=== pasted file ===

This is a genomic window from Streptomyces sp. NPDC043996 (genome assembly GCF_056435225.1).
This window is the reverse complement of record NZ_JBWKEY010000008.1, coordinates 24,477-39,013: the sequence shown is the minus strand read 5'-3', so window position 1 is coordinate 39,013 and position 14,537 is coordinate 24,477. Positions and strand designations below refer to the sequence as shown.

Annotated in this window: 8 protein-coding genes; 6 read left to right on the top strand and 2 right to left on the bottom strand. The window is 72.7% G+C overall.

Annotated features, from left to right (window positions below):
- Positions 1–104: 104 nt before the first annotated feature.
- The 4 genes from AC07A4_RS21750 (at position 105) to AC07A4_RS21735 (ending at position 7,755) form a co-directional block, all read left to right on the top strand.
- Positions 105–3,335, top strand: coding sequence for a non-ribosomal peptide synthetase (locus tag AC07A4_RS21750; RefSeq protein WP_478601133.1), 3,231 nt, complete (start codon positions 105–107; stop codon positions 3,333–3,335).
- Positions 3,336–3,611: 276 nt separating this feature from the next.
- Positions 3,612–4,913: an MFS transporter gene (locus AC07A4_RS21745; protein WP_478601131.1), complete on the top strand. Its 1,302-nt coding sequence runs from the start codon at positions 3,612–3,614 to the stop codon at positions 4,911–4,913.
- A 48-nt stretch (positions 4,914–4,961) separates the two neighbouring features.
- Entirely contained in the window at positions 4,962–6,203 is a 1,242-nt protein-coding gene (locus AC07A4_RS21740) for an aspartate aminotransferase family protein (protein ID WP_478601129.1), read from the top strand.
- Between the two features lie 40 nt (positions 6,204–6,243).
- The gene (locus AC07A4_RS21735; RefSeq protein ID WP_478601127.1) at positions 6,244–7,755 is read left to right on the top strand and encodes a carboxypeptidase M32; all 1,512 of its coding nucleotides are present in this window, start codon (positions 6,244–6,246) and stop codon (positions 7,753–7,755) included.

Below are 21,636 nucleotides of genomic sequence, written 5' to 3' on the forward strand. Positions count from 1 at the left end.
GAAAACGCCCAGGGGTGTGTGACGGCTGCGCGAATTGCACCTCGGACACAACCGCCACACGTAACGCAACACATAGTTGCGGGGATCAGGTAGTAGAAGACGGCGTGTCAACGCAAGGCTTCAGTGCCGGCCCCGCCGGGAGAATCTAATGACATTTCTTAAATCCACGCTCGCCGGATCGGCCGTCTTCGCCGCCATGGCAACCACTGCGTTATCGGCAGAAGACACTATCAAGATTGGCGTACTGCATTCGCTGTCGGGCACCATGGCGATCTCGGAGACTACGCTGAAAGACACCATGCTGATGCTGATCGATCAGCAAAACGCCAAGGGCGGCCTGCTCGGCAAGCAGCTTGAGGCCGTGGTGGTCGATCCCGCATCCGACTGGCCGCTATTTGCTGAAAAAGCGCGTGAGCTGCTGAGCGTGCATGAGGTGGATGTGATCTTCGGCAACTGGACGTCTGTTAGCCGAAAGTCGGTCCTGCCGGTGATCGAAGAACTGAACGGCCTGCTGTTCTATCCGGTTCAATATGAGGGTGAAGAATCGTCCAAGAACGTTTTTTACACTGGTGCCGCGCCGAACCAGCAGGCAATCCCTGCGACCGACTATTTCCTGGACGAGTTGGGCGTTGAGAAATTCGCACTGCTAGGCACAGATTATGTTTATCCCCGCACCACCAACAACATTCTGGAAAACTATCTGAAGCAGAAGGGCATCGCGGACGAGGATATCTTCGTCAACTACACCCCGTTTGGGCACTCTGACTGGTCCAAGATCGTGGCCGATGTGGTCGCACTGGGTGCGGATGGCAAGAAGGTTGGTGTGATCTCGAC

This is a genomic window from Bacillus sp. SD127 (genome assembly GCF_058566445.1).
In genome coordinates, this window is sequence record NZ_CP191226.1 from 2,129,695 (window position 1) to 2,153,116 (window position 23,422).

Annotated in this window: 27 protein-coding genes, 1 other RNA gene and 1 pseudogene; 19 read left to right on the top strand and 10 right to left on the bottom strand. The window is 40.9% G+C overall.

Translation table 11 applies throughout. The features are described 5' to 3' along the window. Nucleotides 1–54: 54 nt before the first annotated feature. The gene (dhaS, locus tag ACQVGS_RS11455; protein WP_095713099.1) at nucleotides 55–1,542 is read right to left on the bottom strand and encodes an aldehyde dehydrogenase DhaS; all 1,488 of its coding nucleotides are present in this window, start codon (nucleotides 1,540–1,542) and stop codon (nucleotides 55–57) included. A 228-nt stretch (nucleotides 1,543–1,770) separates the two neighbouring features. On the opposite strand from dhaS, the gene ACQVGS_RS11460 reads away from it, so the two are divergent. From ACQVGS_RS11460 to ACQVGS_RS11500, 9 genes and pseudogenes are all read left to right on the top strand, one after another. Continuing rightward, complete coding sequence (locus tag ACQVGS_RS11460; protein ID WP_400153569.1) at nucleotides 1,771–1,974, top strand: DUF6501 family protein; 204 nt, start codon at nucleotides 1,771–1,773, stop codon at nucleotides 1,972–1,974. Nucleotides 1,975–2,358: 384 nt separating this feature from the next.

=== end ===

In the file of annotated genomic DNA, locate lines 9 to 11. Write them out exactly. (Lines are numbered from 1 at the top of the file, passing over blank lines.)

- Positions 3,612–4,913: an MFS transporter gene (locus AC07A4_RS21745; protein WP_478601131.1), complete on the top strand. Its 1,302-nt coding sequence runs from the start codon at positions 3,612–3,614 to the stop codon at positions 4,911–4,913.
- A 48-nt stretch (positions 4,914–4,961) separates the two neighbouring features.
- Entirely contained in the window at positions 4,962–6,203 is a 1,242-nt protein-coding gene (locus AC07A4_RS21740) for an aspartate aminotransferase family protein (protein ID WP_478601129.1), read from the top strand.